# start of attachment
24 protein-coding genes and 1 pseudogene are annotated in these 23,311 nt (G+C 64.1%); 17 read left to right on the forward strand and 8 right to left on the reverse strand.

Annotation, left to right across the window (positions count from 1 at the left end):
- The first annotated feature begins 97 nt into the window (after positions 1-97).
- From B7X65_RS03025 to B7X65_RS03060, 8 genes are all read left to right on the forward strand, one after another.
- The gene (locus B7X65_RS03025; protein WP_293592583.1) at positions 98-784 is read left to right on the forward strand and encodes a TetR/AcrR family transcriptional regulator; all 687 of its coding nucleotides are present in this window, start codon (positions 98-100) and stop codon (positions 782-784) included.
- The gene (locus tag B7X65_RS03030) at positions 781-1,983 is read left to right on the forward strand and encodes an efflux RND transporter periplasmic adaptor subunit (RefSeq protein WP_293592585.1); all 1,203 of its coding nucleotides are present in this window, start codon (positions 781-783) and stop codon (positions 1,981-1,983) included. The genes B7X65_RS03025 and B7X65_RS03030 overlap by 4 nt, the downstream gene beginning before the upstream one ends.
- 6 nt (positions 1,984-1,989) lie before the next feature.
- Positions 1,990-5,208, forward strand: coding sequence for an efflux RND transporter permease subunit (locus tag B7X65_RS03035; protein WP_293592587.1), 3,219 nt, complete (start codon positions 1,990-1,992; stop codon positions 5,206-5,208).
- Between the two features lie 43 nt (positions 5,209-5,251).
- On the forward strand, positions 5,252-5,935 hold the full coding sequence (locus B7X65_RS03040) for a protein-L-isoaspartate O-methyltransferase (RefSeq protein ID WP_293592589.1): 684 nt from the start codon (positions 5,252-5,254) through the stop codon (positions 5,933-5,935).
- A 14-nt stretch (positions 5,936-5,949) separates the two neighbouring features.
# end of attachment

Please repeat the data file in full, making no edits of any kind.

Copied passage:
24 protein-coding genes and 1 pseudogene are annotated in these 23,311 nt (G+C 64.1%); 17 read left to right on the forward strand and 8 right to left on the reverse strand.

Annotation, left to right across the window (positions count from 1 at the left end):
- The first annotated feature begins 97 nt into the window (after positions 1-97).
- From B7X65_RS03025 to B7X65_RS03060, 8 genes are all read left to right on the forward strand, one after another.
- The gene (locus B7X65_RS03025; protein WP_293592583.1) at positions 98-784 is read left to right on the forward strand and encodes a TetR/AcrR family transcriptional regulator; all 687 of its coding nucleotides are present in this window, start codon (positions 98-100) and stop codon (positions 782-784) included.
- The gene (locus tag B7X65_RS03030) at positions 781-1,983 is read left to right on the forward strand and encodes an efflux RND transporter periplasmic adaptor subunit (RefSeq protein WP_293592585.1); all 1,203 of its coding nucleotides are present in this window, start codon (positions 781-783) and stop codon (positions 1,981-1,983) included. The genes B7X65_RS03025 and B7X65_RS03030 overlap by 4 nt, the downstream gene beginning before the upstream one ends.
- 6 nt (positions 1,984-1,989) lie before the next feature.
- Positions 1,990-5,208, forward strand: coding sequence for an efflux RND transporter permease subunit (locus tag B7X65_RS03035; protein WP_293592587.1), 3,219 nt, complete (start codon positions 1,990-1,992; stop codon positions 5,206-5,208).
- Between the two features lie 43 nt (positions 5,209-5,251).
- On the forward strand, positions 5,252-5,935 hold the full coding sequence (locus B7X65_RS03040) for a protein-L-isoaspartate O-methyltransferase (RefSeq protein ID WP_293592589.1): 684 nt from the start codon (positions 5,252-5,254) through the stop codon (positions 5,933-5,935).
- A 14-nt stretch (positions 5,936-5,949) separates the two neighbouring features.